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Holmes: Reagan and the Democrats

Rick Holmes

Ronald Reagan has haunted the Republican presidential campaign from the beginning, as every candidate invoked their party's last heroic figure. Now he's haunting the Democrats as well.

Now that Hillary Clinton and her friends have had almost a week to mischaracterize it, few voters know what Barack Obama actually said in Reno about Reagan. Here's the quote:

"I think Ronald Reagan changed the trajectory of America in a way that Richard Nixon did not and in a way that Bill Clinton did not. He put us on a fundamentally different path because the country was ready for it. I think they felt like with all the excesses of the 1960s and 1970s and government had grown and grown but there wasn't much sense of accountability in terms of how it was operating. I think people, he just tapped into what people were already feeling, which was we want clarity we want optimism."

As Tom Driscoll pointed out in our "Holmes & Co." blog, coverage of the interview omitted what Obama said a few minutes later:

"I think Kennedy, 20 years earlier, moved the country in a fundamentally different direction. So I think a lot of it has to do with the times. I think we are in one of those fundamentally different times right now where people think that things, the way they are going, just aren't working."

It's easy to see why Hillary Clinton and John Edwards have jumped on Obama's comments. They are playing to a Democratic base that never liked Reagan. A lot of liberals, especially, have a hard time separating the substance of Reagan's policies from his obvious political skills. It's like Red Sox fans, blinded by Yankee pinstripes, refusing to admit that Alex Rodriguez can hit.

Above and beyond his team uniform, Reagan knew something about the game of politics. The proof is in the numbers. He won a lot of votes and he used that mandate to change the country's direction.

Which is what Obama said. Obama wasn't talking about Reagan's tax policies or Iran-Contra. He was talking about presidential leadership.

But what is he saying about leadership? It's partly a right-leader-for-the-historical-moment argument, which isn't especially original. Obama seems in the quote to put more emphasis on the moment than the leader.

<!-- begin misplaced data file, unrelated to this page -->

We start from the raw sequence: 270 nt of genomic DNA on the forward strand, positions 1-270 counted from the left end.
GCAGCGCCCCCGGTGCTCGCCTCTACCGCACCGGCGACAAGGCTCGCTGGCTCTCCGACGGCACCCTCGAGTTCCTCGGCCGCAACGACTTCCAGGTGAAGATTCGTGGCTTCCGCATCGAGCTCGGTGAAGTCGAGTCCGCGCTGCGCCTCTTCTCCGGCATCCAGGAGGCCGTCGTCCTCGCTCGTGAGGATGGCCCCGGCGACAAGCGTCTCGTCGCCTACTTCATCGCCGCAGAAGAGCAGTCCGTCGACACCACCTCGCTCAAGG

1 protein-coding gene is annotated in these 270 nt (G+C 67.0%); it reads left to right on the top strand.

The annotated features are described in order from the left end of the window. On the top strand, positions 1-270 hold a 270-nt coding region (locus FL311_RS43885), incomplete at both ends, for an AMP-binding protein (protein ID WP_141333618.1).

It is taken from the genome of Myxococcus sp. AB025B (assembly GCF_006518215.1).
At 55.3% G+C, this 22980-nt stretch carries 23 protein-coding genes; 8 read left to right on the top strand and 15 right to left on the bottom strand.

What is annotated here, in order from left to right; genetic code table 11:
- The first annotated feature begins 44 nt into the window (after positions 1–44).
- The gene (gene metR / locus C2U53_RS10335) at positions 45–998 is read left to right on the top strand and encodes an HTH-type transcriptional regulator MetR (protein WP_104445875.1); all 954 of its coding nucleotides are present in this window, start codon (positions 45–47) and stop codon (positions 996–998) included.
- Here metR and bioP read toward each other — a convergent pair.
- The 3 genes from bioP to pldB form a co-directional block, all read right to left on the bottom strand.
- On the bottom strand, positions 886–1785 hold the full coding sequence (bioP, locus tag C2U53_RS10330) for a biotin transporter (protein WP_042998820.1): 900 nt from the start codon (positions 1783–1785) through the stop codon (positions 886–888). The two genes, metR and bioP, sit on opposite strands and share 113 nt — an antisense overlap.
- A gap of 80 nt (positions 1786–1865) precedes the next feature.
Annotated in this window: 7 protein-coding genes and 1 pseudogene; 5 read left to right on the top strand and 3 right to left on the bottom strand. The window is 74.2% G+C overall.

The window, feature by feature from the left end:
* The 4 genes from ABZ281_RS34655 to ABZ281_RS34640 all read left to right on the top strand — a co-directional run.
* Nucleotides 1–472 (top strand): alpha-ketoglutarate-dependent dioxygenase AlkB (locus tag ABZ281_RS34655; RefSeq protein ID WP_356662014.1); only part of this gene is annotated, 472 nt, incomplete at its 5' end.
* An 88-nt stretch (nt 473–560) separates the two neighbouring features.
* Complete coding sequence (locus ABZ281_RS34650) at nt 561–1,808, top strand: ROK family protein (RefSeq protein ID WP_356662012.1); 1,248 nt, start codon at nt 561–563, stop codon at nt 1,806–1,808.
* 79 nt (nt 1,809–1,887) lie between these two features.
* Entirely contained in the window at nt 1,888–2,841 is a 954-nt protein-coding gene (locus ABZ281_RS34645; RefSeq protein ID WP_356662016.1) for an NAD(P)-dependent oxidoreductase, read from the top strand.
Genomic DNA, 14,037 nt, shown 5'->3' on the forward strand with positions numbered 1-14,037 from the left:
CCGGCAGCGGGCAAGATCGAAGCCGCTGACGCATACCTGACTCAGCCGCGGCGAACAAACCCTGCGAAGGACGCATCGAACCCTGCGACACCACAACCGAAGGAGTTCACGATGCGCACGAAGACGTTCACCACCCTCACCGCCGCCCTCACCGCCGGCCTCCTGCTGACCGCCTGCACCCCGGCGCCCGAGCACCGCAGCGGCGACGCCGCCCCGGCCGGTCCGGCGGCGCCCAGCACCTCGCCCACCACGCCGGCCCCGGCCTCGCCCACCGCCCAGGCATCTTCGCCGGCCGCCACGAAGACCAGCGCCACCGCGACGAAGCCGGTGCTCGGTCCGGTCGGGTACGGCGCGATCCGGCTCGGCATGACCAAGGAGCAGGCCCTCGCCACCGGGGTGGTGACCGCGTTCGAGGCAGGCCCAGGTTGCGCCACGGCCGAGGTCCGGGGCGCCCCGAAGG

What's important is that he sees this moment as an opportunity to make fundamental change. That means he'll go in there trying to do big things. In contrast, Hillary stands for a return to the policy incrementalism and partisanship of the '90s. I'm not sure she believes the country is capable of being put on a new trajectory, nor does she have a vision of what an alternative trajectory would be.

In what is shaping up as a good year for Democrats, voters need to ask what the candidates would do with the prize if they win it. Clinton's been playing defense for so long in Washington, it's hard to imagine her on offense. She can manage the stuff that lands in her in-box, but can she set a bold, new direction?

Rhetorically, Obama is a "new directions" candidate. He's right when he says that over the last 10 to 15 years, the Republicans have been the party of ideas - and no, he didn't say they were good ideas.

Obama's problem is he hasn't put forward ideas that match his rhetoric. His policy positions are nearly indistinguishable from those of the other candidates. "Hope" and "change" don't define a new trajectory for the nation.

The Republican candidates constantly invoke Reagan because they've run out of ideas. If the Democrats are to become the "party of ideas," they had better put some forward.

Rick Holmes, opinion editor for the MetroWest Daily News, can be reached at He blogs at Holmes & Co.: